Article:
January 26, 2021Explore the uncommon possibilities that portable 3D measurements technologies open up – Part 1 See the article
Robert Longo, an American contemporary artist of worldwide renown, raises awareness of American gun violence through impressive pieces of art. He created the poignant sculpture “Death Star II” which was presented at the Art Basel in Switzerland in 2018.
The level of gun violence in 1993 first moved him to make “Death Star”, at the time composed of “only” 18,000 brass and copper bullets. Twenty-five years and increased fatalities later, he was compelled to create Death Star II.
“The look of the sculpture was inspired by Star Wars and a disco ball, though there was nothing whimsical about the incident that sparked the idea,” says the artist. The impressive 6-foot sphere is studded with 40,054 full-metal-jacket bullets, representing the number of U.S. citizens killed by guns in one year.
Robert Longo didn’t want the bullets to be set in a specific pattern. To ensure even but random positioning of the bullets, each attached by hand, the artist worked with Neoset Designs, a digital fabrication studio entirely dedicated to complex robotic milling located in Brooklyn, New York. The actual engineering of the Death Star was carried out by Brooklyn-based Proptogroup using the pattern generated by Neoset Designs.
The precision of this work was critical to the artist, as any imperfection would distract the viewer’s eye from the overall work. So they used a KUKA robot to drill the holes, but first calibrated the robot to maximum absolute accuracy using Creaform’s C-Track Optical Tracker and RoboDK’s robot calibration software. That process improved the robot’s positional accuracy by a factor of 10.
They then used the C-Track and RoboDK to dynamically monitor and correct the robot’s drill tip position and angle just above the sphere surface before “plunge-drilling” the hole.
Konstantinos Papalexiou of Neoset Designs explains: “We had to fabricate a 6-foot aluminum sphere and then, using a robot, precision drill 40,054 holes into the surface of it into which we would later insert the same number of bullets. In order to maintain precision, we set up a system where we were getting feedback from the Creaform C-Track as to how far from the threshold we were, and then correcting in real time in 3–4 iterations before we plunge for drilling. Of course, a ton of metrology was also taking place every day making sure positioning, progress, etc., was all within tolerance.”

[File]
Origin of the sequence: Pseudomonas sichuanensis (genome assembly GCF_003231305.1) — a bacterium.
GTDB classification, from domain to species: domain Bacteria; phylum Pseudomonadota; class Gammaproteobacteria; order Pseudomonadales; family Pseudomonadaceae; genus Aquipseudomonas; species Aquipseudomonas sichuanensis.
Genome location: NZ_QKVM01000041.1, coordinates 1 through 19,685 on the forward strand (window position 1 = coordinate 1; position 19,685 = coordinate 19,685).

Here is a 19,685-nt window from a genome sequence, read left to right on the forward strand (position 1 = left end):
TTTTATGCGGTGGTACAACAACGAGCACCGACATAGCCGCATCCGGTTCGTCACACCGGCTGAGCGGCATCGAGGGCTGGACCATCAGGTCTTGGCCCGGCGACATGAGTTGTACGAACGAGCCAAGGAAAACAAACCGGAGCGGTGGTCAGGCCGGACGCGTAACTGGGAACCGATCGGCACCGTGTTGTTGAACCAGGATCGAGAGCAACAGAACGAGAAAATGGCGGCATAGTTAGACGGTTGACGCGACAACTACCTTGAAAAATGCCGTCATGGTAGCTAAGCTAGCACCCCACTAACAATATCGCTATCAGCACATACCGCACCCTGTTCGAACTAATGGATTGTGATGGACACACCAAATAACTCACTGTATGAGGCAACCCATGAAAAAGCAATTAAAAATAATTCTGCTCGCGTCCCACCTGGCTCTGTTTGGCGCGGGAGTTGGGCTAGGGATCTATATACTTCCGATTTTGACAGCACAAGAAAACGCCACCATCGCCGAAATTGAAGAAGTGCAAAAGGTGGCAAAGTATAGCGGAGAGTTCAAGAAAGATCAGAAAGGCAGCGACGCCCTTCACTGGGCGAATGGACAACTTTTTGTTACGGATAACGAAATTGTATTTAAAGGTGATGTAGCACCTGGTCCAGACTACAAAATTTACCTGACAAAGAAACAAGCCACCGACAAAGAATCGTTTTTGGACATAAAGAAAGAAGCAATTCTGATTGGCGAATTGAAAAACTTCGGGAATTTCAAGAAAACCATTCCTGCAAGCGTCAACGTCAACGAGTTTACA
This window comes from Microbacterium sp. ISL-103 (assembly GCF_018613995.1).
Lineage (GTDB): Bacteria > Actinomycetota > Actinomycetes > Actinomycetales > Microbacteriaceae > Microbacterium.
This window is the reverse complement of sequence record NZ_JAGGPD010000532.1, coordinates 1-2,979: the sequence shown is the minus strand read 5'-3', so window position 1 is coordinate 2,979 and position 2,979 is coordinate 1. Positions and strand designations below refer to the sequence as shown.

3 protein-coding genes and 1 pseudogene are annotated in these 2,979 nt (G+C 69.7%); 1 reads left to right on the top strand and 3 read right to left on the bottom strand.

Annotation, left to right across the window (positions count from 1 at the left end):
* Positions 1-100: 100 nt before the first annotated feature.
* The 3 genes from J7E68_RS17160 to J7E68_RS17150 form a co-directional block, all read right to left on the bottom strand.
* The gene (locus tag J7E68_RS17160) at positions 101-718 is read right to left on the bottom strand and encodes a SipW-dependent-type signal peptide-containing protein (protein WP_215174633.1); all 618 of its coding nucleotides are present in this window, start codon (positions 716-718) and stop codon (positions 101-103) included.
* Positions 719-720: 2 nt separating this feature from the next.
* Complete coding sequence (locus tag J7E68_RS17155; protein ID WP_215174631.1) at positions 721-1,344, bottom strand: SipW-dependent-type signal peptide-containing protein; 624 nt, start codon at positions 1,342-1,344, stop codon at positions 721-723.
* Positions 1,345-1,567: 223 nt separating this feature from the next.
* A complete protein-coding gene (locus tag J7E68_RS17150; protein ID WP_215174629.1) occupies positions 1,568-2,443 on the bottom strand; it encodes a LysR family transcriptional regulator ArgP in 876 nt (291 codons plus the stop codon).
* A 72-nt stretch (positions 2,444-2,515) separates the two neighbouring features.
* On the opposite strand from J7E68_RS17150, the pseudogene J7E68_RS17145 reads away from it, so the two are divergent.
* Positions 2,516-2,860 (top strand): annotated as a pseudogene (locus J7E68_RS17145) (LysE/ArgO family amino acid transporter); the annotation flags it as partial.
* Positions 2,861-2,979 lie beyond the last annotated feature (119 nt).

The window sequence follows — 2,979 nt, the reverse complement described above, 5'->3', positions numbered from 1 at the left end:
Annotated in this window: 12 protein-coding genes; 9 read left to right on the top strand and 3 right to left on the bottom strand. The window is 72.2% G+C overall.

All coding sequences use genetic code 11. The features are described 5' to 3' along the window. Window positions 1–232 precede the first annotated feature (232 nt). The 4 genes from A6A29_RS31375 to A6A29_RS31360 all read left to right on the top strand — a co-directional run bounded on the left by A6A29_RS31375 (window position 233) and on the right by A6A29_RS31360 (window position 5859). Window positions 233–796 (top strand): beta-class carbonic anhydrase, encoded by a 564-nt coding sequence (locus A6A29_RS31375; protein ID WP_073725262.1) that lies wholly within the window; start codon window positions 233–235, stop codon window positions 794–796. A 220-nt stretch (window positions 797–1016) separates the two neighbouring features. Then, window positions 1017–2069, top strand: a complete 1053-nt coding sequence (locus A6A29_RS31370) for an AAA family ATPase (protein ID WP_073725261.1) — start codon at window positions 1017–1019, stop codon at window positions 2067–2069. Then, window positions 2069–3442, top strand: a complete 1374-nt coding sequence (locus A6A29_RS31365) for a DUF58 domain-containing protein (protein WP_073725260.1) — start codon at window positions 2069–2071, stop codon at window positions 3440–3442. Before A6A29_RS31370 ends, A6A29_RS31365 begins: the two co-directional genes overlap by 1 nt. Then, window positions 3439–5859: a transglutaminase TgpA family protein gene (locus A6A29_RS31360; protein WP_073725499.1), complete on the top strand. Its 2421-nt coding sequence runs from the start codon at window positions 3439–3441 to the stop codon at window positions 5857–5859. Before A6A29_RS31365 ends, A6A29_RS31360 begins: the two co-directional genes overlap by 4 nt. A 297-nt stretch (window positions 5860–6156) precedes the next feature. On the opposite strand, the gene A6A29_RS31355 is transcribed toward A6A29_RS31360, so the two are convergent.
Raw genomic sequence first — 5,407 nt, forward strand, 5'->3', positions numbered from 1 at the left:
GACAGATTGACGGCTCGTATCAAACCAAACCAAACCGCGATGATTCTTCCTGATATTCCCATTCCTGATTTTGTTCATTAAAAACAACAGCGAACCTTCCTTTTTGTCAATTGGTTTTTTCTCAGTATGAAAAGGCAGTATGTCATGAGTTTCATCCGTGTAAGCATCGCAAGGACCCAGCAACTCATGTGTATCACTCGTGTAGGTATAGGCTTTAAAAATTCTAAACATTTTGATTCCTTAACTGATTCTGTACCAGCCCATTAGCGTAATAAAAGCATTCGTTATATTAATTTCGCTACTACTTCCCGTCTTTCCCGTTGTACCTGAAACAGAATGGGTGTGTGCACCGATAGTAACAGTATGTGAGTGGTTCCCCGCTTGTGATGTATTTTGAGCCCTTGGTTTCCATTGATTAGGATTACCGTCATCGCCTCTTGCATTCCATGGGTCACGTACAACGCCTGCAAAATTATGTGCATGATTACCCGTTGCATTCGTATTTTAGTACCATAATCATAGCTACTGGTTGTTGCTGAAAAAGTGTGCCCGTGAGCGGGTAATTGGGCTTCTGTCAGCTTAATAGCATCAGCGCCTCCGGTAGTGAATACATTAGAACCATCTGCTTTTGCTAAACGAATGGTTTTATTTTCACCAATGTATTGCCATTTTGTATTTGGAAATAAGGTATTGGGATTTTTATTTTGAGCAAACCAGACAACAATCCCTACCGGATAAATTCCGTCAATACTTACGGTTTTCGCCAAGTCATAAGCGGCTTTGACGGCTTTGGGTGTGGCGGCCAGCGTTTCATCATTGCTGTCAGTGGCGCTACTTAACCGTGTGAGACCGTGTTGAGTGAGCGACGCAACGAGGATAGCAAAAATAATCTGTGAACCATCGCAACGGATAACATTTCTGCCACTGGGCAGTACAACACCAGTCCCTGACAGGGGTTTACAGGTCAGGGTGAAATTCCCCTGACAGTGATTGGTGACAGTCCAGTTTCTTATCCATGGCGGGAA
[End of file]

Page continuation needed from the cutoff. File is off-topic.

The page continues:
In the Death Star creation process, it is thanks to C-Track that the robot can accurately position itself in space. Along with VXtrack, a dynamic tracking measurement software module, they form a complete portable dynamic 3D measurement solution.
VXtrack simultaneously and accurately measures the position and orientation of multiple objects (in this case the robot tool and the sphere) in space. This makes it possible to analyze and correct position and pose of robot tools with respect to the workpiece.
This align and drill application in the art world has a direct parallel in Align-and Mate applications like the one in this photo:
Look carefully and you can see a C-Track monitoring the position and alignment of the V-280 Valor medium-lift tiltrotor transport’s wing and nacelles as they are being mated with its fuselage.
Co-creation between art and digital fabrication can result in powerful mesmerizing work but it takes an artist and robot specialist like Konstantinos Papalexiou of Neoset Designs working with Proptogroup to pull it all together. Robert Longo’s masterpiece “Death Star II” is proof of this. The 2-ton masterpiece took over a year to complete. The sculpture was sold in minutes following the opening for 2 million dollars.
Robert Longo’s Death Star 2018 was presented by The Artist’s Galleries Metro Pictures and Galerie Thaddaeus Ropac at Art Basel Unlimited in 2018. Watch this video that documents the artist’s creative thought process and how he came to integrate industrial robotics, optical tracking and techniques that you would typically see in aerospace or advanced assembly lines to bring his vision to life.
40,054 bullets mounted on an aluminum sphere forcefully conveys the physical and psychological weight of the work leaving the viewers with an unforgettable experience.
Robotics and C-Track made it possible for Neoset to create this work to the artist’s specifications.